"The glare of Alpha Centauri, one of the brightest stars in planet Earth's night sky, floods the left side of this southern skyscape. A mere 4.3 light-years distant, Alpha Centauri actually consists of two component stars similar in size to the Sun, locked in a mutual orbit. Much smaller and cooler, a third member of the same star system, Proxima Centauri, lies outside this field of view.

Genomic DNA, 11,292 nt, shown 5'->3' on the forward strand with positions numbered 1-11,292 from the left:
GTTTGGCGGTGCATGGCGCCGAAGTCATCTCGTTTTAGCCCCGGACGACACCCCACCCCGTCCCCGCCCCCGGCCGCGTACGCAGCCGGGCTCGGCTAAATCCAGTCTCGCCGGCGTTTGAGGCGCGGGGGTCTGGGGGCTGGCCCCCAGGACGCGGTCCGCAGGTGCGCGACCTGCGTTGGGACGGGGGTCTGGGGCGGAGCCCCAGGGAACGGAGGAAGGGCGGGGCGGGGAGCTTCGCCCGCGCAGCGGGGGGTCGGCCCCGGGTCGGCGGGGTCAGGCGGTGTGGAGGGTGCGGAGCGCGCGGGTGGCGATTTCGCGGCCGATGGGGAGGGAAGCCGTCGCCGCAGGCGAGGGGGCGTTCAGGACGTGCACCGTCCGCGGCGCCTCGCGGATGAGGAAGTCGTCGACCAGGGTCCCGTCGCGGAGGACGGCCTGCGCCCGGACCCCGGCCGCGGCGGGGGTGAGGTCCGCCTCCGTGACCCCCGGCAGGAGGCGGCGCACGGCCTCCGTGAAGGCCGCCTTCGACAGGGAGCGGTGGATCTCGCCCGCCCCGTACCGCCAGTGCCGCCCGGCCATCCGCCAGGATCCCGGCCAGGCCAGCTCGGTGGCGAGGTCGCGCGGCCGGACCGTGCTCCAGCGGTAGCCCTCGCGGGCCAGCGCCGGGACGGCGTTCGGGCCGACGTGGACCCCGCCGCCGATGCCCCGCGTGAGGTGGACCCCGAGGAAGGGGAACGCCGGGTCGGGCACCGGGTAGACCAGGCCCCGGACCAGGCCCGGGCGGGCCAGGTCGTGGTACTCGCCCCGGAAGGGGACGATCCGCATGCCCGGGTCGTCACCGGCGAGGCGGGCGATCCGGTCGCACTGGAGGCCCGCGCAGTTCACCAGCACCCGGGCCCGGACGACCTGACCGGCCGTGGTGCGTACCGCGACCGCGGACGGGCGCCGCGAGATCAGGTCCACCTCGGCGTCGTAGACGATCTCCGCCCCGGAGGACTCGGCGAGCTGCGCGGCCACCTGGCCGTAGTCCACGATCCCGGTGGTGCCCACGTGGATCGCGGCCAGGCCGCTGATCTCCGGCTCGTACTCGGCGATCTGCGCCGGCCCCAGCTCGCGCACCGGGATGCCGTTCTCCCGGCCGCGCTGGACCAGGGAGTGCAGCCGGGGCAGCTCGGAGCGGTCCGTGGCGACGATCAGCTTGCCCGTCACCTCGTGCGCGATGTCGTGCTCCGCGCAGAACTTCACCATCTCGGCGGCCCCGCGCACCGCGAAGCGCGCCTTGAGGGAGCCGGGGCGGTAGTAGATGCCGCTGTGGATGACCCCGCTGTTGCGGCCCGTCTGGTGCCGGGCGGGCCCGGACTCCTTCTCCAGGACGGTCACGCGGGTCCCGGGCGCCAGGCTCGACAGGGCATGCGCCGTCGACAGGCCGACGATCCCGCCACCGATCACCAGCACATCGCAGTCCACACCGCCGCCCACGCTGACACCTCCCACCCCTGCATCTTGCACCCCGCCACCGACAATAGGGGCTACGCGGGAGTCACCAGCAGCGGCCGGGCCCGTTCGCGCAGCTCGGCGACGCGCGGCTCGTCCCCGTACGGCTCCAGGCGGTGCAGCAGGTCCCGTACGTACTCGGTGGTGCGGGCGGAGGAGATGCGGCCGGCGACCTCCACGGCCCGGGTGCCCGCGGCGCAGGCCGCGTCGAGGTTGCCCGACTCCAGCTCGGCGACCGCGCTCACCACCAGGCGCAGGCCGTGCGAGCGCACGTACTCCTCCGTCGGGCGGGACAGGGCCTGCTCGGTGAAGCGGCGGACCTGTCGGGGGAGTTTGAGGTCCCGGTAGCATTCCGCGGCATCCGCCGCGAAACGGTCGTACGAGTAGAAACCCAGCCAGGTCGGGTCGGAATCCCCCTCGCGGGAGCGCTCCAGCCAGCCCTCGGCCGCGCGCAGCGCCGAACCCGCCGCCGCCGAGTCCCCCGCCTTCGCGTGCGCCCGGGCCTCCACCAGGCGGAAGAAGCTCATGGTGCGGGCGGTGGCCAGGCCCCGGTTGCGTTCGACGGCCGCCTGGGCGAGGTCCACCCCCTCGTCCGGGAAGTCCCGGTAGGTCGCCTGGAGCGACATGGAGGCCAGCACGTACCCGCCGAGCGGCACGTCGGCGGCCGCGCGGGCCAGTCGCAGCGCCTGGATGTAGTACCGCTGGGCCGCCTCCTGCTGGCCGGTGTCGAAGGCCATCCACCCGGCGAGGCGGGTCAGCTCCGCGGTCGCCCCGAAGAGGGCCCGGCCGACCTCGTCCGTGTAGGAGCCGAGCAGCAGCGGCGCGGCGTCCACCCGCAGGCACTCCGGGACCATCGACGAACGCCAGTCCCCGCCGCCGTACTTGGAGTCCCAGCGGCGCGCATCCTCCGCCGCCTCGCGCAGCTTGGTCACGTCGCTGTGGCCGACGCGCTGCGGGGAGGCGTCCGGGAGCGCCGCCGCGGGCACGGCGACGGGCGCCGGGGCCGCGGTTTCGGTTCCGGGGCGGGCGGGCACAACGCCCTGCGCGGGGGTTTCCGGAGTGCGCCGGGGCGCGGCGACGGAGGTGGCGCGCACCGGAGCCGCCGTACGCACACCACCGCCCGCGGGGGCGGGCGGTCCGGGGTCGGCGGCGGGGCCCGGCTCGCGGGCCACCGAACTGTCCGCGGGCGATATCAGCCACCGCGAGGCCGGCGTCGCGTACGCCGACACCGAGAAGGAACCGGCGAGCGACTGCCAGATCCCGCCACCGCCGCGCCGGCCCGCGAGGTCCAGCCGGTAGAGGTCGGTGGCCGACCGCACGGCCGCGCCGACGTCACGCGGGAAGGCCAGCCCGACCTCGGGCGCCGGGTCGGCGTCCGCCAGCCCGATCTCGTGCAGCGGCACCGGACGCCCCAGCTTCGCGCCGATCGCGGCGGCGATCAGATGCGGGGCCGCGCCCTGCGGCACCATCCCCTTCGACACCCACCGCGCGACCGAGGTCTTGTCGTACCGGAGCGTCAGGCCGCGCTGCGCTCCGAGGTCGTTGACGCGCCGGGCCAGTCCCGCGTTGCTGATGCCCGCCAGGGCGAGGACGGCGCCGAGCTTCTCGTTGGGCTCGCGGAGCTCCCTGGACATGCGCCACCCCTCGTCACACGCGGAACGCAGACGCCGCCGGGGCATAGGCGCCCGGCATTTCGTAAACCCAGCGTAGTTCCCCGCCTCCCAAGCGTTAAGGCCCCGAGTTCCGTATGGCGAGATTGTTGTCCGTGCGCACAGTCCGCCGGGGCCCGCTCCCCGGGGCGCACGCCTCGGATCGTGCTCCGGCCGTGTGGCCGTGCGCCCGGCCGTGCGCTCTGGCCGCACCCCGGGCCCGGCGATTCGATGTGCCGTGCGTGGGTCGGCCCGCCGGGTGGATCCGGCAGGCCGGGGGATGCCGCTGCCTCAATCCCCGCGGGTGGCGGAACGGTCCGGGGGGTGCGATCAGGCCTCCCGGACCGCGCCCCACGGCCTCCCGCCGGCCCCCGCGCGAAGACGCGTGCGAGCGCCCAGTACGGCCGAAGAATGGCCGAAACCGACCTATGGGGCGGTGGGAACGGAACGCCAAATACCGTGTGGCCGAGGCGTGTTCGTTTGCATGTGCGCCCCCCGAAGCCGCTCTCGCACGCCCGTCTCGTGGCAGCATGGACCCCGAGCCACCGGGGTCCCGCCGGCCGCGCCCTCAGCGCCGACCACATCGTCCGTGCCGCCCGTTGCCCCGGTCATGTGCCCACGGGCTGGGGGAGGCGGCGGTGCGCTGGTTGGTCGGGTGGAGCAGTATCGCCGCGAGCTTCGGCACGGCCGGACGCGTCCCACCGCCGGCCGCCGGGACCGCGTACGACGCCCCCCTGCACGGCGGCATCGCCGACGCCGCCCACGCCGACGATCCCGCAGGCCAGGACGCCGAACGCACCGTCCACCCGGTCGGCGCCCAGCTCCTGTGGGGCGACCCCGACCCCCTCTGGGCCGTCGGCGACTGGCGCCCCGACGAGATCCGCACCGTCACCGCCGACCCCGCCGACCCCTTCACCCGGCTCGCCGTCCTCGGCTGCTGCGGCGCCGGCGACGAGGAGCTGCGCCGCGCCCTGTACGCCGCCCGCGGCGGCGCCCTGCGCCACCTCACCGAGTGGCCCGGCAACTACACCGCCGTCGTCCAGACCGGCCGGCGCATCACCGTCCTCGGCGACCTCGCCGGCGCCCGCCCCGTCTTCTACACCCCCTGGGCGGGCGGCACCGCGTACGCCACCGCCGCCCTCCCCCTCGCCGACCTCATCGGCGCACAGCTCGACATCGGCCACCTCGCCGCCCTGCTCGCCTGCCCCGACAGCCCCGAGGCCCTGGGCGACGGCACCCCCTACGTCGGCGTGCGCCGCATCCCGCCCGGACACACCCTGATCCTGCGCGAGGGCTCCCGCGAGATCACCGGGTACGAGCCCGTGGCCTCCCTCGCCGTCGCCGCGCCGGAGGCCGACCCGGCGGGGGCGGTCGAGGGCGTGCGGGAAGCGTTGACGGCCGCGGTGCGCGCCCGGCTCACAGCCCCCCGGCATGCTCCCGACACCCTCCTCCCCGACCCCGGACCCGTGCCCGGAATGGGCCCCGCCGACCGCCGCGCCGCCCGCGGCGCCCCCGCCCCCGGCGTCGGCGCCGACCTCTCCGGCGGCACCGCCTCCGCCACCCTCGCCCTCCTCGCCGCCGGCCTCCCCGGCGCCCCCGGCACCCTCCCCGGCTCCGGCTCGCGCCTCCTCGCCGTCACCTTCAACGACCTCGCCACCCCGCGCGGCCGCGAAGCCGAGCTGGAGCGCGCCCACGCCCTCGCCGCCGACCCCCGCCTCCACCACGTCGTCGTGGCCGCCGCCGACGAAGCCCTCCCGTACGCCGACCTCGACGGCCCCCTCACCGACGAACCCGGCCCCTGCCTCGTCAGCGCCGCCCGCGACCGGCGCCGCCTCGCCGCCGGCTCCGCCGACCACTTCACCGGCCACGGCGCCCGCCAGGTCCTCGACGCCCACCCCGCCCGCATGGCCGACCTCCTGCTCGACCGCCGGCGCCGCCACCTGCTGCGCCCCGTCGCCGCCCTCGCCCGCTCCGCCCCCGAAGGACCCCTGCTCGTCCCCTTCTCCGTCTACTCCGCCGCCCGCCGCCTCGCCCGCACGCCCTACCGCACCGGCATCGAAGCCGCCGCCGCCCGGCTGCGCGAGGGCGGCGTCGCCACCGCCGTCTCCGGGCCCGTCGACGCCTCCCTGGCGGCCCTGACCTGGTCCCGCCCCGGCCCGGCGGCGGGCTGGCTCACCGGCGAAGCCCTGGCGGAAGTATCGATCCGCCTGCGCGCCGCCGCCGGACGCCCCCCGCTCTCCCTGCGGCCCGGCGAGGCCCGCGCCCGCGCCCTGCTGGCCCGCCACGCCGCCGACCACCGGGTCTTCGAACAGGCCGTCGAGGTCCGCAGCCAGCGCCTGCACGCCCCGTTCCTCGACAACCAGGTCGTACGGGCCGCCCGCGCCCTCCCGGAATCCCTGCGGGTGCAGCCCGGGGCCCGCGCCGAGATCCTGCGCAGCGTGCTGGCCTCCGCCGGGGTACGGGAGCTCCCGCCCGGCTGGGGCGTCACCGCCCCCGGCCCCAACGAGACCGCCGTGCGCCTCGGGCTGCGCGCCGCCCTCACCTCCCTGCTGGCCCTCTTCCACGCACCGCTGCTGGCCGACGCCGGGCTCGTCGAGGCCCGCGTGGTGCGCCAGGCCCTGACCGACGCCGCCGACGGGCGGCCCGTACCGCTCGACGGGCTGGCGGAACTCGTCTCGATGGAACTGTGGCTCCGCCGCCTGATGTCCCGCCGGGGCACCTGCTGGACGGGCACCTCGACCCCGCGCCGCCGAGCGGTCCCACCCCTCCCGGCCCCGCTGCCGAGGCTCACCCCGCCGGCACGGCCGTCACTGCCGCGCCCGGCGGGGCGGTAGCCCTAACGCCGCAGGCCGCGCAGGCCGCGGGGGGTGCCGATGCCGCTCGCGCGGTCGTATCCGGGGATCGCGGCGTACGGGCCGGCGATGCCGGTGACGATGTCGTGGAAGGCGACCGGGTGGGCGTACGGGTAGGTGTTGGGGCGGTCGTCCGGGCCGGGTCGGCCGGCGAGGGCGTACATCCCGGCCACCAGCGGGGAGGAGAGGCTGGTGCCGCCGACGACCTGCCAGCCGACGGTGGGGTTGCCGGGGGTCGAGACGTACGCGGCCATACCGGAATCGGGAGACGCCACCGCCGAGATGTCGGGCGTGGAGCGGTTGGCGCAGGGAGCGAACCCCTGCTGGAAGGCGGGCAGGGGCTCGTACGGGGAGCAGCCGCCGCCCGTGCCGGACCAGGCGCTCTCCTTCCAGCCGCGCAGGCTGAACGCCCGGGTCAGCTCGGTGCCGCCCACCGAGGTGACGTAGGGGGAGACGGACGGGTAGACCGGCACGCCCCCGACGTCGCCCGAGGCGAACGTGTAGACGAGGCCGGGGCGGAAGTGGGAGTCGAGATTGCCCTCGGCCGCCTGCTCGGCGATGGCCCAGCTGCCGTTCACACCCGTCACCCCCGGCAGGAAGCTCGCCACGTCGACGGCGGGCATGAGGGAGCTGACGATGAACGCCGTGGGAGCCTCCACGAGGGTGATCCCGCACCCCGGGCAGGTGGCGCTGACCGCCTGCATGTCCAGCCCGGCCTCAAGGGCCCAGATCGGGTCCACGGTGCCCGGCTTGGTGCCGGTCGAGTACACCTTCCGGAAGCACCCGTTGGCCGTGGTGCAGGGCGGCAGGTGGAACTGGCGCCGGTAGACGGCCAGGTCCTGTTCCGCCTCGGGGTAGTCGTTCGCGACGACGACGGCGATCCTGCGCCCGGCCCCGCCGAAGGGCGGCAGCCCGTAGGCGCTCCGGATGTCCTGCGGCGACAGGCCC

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Still, the telescopic scene does reveal often overlooked denizens of the Milky Way's crowded galactic plane that lie beyond the glare of Alpha Centauri, including a planetary nebula cataloged as Hen 2-111, an estimated 7,800 light-years away. The gaseous shroud of a dying star, the nebula's brighter core and fainter halo of reddish ionized gas span over twenty light-years, seen just right of picture center. Farther right are two notable open clusters of stars, the compact Pismis 19 also nearly 8,000 light-years away whose light is reddened by intervening dust, and the looser, closer NGC 5617. Just visible in the glare of Alpha Centauri is the dim glow of a shell-like supernova remnant, above and right of the closest star system's bright core.”